Sunday, February 28, 2010

Sopping Sunday Seedsavers

The worst day posible for sorting seeds - raining and humid. It has been raining for 5 days now and we seem to be picking up about 30 - 50 mls each day. Today is no exception as it has rained non stop for the last 20 hours.
So although the seeds were a bit too moist to do any sorting, a small band with undampened fervour for growing things turned up with raincoats and umbrellas.

There was a small exchange of stories about the likelihood of flooding in Eastside. Luckily we had a historian who had got the story straight thanks to talking to a lot of old timers in town - Warburton street will flood before Giles street by all accounts.

After our lovely morning tea we made our way out the back yard to discuss growing seeds and the like.
rain or shine - serious about seeds!

We covered potting mixes, types of irrigation , sunlight, seed depth, thinning, hardening off areas, humidity  as the wind buffeted the trees around. I think we felt quite stoic there out in the rain. This was followed by a small garden tour to see some of the goodies growing .
 We also talked out fertliser options, compost, manure, heap as opposed to bins.

Back inside to get a few seeds - and of course more refreshments!
Recent garden successes and problems were discussed and new plants discovered - yes you can eat Luffas!
This was all acheived whie looking after 10 children so well done all.

Thursday, February 25, 2010

the growing challenge

I hadn't heard of this until recently but it's a great idea for people who are new to growing plants from seed. It's about growing from seed yourself and getting 3 other people to do the same. click on the link below the pic and investigate!

Tuesday, February 23, 2010

Next seedsavers meeting -Growing seedlings and preparing soil for the winter garden

This meeting is well timed for all who want to get serious about their winter garden this year. There is still time to prepare soil if you haven’t already done so.

For me the brassicas are the star performers over winter but there’s so much more as you would know. The Brassicas are good to get in early.

I also encourage people to bring in seed packets they have purchased from Eden seeds etc as I always find I never use all of the seeds in them - then they go out of date.

This meeting will focus on raising seeds/ seedlings and soil preparation for the winter garden, but I’m sure there will be some seed sorting on the side. This will be followed by seed swapping and people are free to take seeds from the seed collection.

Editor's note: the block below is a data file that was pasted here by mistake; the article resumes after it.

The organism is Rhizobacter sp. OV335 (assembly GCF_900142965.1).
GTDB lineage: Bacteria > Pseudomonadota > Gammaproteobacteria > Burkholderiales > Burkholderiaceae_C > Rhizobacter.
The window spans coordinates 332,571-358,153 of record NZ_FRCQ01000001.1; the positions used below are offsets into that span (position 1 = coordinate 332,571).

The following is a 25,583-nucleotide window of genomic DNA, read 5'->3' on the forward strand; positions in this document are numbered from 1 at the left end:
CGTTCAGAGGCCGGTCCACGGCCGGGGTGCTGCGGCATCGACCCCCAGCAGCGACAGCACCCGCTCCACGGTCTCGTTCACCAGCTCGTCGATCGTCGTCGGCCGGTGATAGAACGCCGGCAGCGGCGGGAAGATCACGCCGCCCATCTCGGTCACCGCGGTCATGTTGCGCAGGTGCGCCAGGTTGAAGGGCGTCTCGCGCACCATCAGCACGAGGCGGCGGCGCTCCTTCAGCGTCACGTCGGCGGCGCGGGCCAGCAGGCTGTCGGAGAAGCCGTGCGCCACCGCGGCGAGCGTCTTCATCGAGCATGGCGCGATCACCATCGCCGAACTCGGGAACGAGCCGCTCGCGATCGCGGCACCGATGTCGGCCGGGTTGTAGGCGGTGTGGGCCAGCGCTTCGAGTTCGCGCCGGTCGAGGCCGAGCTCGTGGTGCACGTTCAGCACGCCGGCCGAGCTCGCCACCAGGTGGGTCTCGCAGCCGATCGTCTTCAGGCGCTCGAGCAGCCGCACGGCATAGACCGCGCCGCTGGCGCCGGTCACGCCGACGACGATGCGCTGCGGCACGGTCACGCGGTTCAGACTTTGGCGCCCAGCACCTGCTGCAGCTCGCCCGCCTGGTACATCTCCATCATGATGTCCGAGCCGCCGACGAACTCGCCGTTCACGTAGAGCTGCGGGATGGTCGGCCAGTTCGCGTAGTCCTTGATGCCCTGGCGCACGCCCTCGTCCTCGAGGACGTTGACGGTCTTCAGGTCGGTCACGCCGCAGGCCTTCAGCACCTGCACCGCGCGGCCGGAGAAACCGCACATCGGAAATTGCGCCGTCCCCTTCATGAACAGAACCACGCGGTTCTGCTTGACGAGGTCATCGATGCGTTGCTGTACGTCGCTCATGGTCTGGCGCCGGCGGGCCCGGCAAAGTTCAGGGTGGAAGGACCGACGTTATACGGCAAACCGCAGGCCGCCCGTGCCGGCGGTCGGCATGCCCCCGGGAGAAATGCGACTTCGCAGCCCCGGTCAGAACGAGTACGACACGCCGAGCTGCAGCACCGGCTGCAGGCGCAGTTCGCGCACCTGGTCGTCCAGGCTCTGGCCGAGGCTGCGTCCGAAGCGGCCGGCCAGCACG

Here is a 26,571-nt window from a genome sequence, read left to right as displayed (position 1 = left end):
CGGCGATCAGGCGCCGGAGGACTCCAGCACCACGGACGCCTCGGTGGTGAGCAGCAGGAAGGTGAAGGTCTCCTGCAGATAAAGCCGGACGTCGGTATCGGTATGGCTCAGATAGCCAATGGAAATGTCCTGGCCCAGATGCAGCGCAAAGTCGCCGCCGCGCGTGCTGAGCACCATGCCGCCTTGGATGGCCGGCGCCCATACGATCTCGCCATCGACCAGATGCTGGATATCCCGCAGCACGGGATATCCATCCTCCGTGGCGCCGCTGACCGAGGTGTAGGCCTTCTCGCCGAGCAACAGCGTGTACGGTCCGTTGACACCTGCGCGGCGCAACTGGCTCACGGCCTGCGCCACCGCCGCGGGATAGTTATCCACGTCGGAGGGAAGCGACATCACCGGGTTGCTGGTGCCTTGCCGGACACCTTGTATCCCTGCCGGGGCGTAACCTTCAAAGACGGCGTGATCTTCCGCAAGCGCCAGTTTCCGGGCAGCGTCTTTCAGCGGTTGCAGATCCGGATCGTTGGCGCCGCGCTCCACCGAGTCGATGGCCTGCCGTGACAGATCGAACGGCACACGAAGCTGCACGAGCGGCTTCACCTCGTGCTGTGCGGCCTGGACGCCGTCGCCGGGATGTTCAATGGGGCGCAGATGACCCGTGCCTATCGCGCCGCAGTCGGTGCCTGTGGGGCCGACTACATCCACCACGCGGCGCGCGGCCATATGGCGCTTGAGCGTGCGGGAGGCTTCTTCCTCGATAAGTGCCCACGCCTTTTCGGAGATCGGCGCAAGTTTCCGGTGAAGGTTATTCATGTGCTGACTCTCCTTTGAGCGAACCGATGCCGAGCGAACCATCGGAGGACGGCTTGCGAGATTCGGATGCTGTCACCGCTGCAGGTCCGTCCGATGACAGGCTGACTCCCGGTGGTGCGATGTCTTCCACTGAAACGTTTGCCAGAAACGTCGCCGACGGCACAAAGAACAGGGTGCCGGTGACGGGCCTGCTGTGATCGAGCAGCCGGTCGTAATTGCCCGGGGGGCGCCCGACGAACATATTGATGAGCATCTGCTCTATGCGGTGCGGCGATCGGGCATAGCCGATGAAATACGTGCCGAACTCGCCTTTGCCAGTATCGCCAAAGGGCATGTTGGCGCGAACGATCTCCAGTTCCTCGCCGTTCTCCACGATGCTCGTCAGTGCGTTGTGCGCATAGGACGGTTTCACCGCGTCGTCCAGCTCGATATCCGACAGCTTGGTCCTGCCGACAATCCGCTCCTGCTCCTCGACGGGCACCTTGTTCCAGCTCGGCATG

When:Sunday 28th of Feb, 10am
Where: 33 clarke st, 10am

Monday, February 15, 2010

Brassica seeds going in

Feb is the month to begin putting in brassica seeds and this period lasts for a couple of months. the key with brassicas is geting them in while there is still some warm growing weather, but at the same time you are still trying to grapple with the ravages of summer. i try to grow them on into larger pots in the nursery so that when they do go into the ground they are a bit more hardy and able to take a bit of biffo from the pests and the sun.

Broccoli heading while sweet potatoe still prospers - must have been a mild winter

 This gives me broccoli in May through to whenever it gets too hot to keep up with it, or i just move onto the Asparagus and let it go. Brassicas do fantastically well in the mild winters in alice and don't mind the  frost. They get no attatck from cabbage white butterfly and generally look pristine without much effort. I have tried brussel sprouts a couple of times but have been beaten by aphids so cannot say that they have worked, but aparrently other people have succedded. You do need to plant them in Feb so that they are heading in the coldest part of the year - June - July.

Cauliflower over red cabbage

What i have planted so far...

Cauliflower pale face
This is a big fat cauliflower and the plants are eventually over a metre wide so leave plenty of space (like i never seem to do) The sno ball little cauliflowers are often termed space savers. i call the a waste of space. they produce hardy anything and are only mature marginally faster than paleface. Give them a miss is my tip. You may also be duped into buying these from nurserys where they have not been properly labelled - i was.
Cabbage - vertus
Will give these another go this year
Broccoli - green sprouting calabrese
A long lasting Broccoli that produces lots of side shoots with long thin stems and are delicious. Just keep on picking it while you can keep up with it - or until you can't stand to eat that many aphids. I have been saving the seed from this variety for many years.

Black Tuscan Kale
Kale - Nero di Toscana.